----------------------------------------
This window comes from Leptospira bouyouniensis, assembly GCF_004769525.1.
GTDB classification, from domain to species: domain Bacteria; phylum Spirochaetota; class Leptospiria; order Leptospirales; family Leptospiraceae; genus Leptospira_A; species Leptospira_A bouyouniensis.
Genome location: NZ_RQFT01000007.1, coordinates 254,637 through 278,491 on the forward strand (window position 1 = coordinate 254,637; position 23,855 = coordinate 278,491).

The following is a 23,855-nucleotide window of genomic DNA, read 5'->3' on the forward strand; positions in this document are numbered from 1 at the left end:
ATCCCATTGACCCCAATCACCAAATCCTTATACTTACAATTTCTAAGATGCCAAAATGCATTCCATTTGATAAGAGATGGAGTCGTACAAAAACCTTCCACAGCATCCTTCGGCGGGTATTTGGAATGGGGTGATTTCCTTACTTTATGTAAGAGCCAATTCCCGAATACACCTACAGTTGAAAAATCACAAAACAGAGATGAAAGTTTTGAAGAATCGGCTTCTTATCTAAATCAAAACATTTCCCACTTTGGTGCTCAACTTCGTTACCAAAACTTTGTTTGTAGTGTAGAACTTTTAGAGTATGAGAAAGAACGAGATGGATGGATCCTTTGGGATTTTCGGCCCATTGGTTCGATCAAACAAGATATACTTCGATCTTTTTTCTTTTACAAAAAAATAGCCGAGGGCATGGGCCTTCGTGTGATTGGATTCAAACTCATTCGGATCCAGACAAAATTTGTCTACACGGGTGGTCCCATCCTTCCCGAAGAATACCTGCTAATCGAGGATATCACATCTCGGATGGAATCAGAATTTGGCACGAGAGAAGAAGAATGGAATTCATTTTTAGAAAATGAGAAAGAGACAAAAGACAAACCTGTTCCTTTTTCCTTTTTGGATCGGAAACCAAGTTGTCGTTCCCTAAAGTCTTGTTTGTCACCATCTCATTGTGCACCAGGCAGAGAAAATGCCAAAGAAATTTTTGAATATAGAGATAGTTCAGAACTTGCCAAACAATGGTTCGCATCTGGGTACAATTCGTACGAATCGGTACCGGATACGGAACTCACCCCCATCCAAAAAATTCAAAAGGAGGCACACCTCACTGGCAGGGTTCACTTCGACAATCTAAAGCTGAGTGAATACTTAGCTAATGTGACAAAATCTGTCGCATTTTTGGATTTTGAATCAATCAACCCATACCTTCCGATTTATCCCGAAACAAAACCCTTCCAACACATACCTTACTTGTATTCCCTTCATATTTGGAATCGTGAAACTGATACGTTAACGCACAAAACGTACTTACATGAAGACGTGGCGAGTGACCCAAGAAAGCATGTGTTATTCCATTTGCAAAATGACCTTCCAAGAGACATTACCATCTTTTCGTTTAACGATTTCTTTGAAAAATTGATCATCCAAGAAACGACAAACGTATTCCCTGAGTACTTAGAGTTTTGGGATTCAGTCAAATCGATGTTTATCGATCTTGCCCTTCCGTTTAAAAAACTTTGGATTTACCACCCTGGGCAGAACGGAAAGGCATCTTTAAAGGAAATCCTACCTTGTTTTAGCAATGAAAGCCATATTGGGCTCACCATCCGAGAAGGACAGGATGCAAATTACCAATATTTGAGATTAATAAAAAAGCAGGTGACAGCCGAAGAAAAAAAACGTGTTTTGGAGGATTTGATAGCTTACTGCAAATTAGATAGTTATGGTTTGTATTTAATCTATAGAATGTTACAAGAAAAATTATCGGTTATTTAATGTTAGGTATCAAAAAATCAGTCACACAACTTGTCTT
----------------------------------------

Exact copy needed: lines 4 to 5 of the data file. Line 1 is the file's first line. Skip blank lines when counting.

The following is a 23,855-nucleotide window of genomic DNA, read 5'->3' on the forward strand; positions in this document are numbered from 1 at the left end:
ATCCCATTGACCCCAATCACCAAATCCTTATACTTACAATTTCTAAGATGCCAAAATGCATTCCATTTGATAAGAGATGGAGTCGTACAAAAACCTTCCACAGCATCCTTCGGCGGGTATTTGGAATGGGGTGATTTCCTTACTTTATGTAAGAGCCAATTCCCGAATACACCTACAGTTGAAAAATCACAAAACAGAGATGAAAGTTTTGAAGAATCGGCTTCTTATCTAAATCAAAACATTTCCCACTTTGGTGCTCAACTTCGTTACCAAAACTTTGTTTGTAGTGTAGAACTTTTAGAGTATGAGAAAGAACGAGATGGATGGATCCTTTGGGATTTTCGGCCCATTGGTTCGATCAAACAAGATATACTTCGATCTTTTTTCTTTTACAAAAAAATAGCCGAGGGCATGGGCCTTCGTGTGATTGGATTCAAACTCATTCGGATCCAGACAAAATTTGTCTACACGGGTGGTCCCATCCTTCCCGAAGAATACCTGCTAATCGAGGATATCACATCTCGGATGGAATCAGAATTTGGCACGAGAGAAGAAGAATGGAATTCATTTTTAGAAAATGAGAAAGAGACAAAAGACAAACCTGTTCCTTTTTCCTTTTTGGATCGGAAACCAAGTTGTCGTTCCCTAAAGTCTTGTTTGTCACCATCTCATTGTGCACCAGGCAGAGAAAATGCCAAAGAAATTTTTGAATATAGAGATAGTTCAGAACTTGCCAAACAATGGTTCGCATCTGGGTACAATTCGTACGAATCGGTACCGGATACGGAACTCACCCCCATCCAAAAAATTCAAAAGGAGGCACACCTCACTGGCAGGGTTCACTTCGACAATCTAAAGCTGAGTGAATACTTAGCTAATGTGACAAAATCTGTCGCATTTTTGGATTTTGAATCAATCAACCCATACCTTCCGATTTATCCCGAAACAAAACCCTTCCAACACATACCTTACTTGTATTCCCTTCATATTTGGAATCGTGAAACTGATACGTTAACGCACAAAACGTACTTACATGAAGACGTGGCGAGTGACCCAAGAAAGCATGTGTTATTCCATTTGCAAAATGACCTTCCAAGAGACATTACCATCTTTTCGTTTAACGATTTCTTTGAAAAATTGATCATCCAAGAAACGACAAACGTATTCCCTGAGTACTTAGAGTTTTGGGATTCAGTCAAATCGATGTTTATCGATCTTGCCCTTCCGTTTAAAAAACTTTGGATTTACCACCCTGGGCAGAACGGAAAGGCATCTTTAAAGGAAATCCTACCTTGTTTTAGCAATGAAAGCCATATTGGGCTCACCATCCGAGAAGGACAGGATGCAAATTACCAATATTTGAGATTAATAAAAAAGCAGGTGACAGCCGAAGAAAAAAAACGTGTTTTGGAGGATTTGATAGCTTACTGCAAATTAGATAGTTATGGTTTGTATTTAATCTATAGAATGTTACAAGAAAAATTATCGGTTATTTAATGTTAGGTATCAAAAAATCAGTCACACAACTTGTCTT